Part 3: How to Manage Retail: How Not to Treat Your Employees Like Shit

I’ve worked with some really great managers, and I’ve worked with some not-so-great managers. So while I’m not, myself, in management, and have absolutely no desire to be, between my experience and my background in psychology (we’ll get to that, don’t worry), I’d like to think I’ve gotten a pretty solid handle on the concept. I’ve seen what works, I’ve seen what doesn’t work; and while not a manager, I have, especially lately, noticed myself falling into a bit of a leadership role between helping new employees and my new position as the only daytime backroom associate — which means I have some iota of authority when it comes to where I want people leaving their excess. I’m still beholden to management, obviously, but seniority and job title have lent me a little bit of leadership, which is useful for a topic like this. So without further ado, I’ll jump right in:

  1. Lead, don’t command; work with your employees, not above them. The best managers I’ve worked with were the ones who worked alongside us and with whom we developed a natural, genuine rapport. If you’re doing the same work as us, you’re already earning some respect. We want to see our management doing work, not sitting in an office, only coming down on occasion to dictate orders or see if things are going well. If you’re giving us orders but not doing anything but walking around observing, or worse, not even doing that, then you’re not going to get as much respect. We’ll listen because we have to, but that doesn’t mean we respect you, it means we need to get paid. Two very different things, and as a manager respect is important, because…
  2. We’re more likely to go above and beyond when there’s mutual respect. Personally, I always put forth way more effort than I need to. But even with how much I overwork myself, when I work with managers I really like and respect, and who seem to return that respect, I give even more, gladly. Which if you’ve worked with me, you know what I do on a daily basis already, so you can imagine the kind of effort I’m talking about. When we feel respected and we respect you as a manager and leader, we’re going to work for you. We’ll put in extra effort, come in on days off if you ask us, stay past the end of our shifts, whatever. But if that respect isn’t there, you can bet that you’ll be getting less out of us. We won’t be as likely to volunteer for extra shifts or hours, and some of us might just do the bare minimum work to keep our jobs. This is sort of where the psychology comes in, but there’s another place too…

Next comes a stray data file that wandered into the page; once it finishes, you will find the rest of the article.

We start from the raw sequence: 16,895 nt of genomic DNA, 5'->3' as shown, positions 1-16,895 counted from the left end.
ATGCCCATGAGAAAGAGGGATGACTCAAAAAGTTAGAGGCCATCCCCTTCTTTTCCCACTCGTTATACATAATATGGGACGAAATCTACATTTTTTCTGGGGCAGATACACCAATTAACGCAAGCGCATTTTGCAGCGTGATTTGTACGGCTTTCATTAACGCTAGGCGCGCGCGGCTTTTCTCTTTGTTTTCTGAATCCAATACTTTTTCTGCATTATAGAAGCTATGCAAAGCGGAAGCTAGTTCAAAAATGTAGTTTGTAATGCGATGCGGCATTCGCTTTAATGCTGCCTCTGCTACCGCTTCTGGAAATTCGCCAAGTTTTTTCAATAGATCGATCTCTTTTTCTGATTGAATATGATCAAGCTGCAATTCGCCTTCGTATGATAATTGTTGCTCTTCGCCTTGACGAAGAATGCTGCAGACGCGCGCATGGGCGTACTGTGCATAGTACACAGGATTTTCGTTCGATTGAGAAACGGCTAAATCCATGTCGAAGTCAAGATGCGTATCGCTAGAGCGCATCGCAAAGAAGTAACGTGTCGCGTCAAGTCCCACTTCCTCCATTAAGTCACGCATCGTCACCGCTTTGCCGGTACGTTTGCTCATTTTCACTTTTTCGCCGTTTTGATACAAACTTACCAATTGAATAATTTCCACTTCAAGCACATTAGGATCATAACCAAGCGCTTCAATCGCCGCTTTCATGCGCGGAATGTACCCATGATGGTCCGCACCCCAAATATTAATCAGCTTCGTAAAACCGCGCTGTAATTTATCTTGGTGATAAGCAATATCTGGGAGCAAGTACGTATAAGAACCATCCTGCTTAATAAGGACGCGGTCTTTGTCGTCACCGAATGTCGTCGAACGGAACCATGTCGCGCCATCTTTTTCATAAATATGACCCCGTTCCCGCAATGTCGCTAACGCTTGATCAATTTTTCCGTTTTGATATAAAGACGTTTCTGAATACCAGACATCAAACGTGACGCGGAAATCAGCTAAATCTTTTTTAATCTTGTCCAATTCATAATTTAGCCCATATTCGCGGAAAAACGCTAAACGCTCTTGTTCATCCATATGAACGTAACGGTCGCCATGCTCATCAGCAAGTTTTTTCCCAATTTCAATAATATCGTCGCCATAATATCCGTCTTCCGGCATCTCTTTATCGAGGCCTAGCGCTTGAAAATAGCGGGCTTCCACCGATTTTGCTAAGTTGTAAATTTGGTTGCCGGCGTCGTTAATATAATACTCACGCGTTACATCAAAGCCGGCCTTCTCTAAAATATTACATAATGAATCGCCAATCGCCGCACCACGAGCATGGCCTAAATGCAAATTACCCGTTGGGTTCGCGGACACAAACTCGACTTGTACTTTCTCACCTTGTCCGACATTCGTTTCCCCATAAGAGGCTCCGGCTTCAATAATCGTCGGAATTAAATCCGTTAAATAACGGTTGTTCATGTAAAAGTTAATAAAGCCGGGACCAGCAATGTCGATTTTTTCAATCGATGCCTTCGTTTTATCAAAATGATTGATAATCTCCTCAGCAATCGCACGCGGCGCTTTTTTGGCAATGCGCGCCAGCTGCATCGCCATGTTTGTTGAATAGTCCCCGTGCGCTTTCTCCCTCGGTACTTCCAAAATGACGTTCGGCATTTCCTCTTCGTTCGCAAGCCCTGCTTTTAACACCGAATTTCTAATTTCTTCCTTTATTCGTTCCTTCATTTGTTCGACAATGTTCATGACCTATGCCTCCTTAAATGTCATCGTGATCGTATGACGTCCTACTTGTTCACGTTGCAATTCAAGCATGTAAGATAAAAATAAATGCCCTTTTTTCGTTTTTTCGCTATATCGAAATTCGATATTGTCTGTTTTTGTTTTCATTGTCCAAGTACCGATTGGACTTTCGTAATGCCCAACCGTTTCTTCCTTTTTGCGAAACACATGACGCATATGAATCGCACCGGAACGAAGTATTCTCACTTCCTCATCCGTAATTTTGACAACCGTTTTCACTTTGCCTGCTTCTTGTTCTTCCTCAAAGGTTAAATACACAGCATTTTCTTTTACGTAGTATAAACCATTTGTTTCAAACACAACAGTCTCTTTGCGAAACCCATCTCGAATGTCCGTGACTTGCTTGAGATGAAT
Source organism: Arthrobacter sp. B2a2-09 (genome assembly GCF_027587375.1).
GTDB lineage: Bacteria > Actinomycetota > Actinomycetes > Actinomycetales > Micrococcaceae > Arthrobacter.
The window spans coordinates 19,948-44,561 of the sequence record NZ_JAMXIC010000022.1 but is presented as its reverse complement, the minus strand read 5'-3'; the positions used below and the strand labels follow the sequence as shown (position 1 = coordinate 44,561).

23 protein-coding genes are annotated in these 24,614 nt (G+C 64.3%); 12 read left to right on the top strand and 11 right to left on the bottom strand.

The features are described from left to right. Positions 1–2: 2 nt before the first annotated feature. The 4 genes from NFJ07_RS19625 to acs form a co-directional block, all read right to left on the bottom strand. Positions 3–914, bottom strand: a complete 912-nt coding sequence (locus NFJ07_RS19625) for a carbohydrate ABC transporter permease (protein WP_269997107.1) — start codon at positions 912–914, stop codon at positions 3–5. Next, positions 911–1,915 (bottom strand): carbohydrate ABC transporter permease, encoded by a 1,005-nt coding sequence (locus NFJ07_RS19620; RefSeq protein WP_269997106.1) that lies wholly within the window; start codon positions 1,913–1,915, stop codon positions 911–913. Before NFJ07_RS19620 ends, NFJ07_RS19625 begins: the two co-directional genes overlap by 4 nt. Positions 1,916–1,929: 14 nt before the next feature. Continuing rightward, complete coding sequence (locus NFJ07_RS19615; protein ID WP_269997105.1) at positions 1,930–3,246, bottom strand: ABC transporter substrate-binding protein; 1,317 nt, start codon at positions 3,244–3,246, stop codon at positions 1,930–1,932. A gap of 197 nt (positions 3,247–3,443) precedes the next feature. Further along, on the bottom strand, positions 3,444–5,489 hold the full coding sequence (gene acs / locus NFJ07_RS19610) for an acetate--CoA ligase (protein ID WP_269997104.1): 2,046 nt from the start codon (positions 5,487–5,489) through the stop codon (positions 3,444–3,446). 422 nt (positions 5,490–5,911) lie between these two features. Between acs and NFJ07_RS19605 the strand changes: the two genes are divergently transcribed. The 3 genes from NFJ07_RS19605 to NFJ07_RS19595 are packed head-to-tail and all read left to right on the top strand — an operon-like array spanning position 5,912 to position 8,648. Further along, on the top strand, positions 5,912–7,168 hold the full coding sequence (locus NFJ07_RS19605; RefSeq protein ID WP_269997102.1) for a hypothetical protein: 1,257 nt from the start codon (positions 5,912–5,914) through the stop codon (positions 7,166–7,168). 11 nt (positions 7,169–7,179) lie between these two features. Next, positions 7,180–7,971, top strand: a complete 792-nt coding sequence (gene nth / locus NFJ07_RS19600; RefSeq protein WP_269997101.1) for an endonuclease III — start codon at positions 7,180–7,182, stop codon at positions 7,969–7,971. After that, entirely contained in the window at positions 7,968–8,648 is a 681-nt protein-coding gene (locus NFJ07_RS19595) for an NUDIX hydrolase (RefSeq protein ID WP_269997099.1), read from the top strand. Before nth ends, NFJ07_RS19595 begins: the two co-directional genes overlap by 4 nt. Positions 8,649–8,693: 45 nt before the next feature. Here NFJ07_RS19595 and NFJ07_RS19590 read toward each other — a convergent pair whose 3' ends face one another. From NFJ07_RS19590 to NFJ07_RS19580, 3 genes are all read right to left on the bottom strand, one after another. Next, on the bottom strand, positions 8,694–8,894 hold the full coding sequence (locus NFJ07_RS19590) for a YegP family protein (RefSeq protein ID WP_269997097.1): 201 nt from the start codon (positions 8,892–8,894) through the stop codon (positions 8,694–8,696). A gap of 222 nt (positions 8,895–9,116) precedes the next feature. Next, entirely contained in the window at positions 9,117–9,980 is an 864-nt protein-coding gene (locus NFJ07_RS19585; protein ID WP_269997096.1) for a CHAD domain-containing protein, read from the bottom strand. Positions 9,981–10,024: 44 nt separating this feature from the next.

3. Asking is more effective than ordering. The best manager I ever worked with knew this and we talked about it once. He always made sure that when he wanted us to do something he phrased it as a request — “Can you take care of this,” “Could you please do this.” And it was intentional. Because, again, people feel the respect inherent in that form of address, and are more likely to do things when they feel respected. Now, he wasn’t a pushover, and if things didn’t get done he would escalate the request, even to an order if he needed to. But that wasn’t often necessary; he knew the psychology behind his method and it works most of the time. And it’s not just about respect.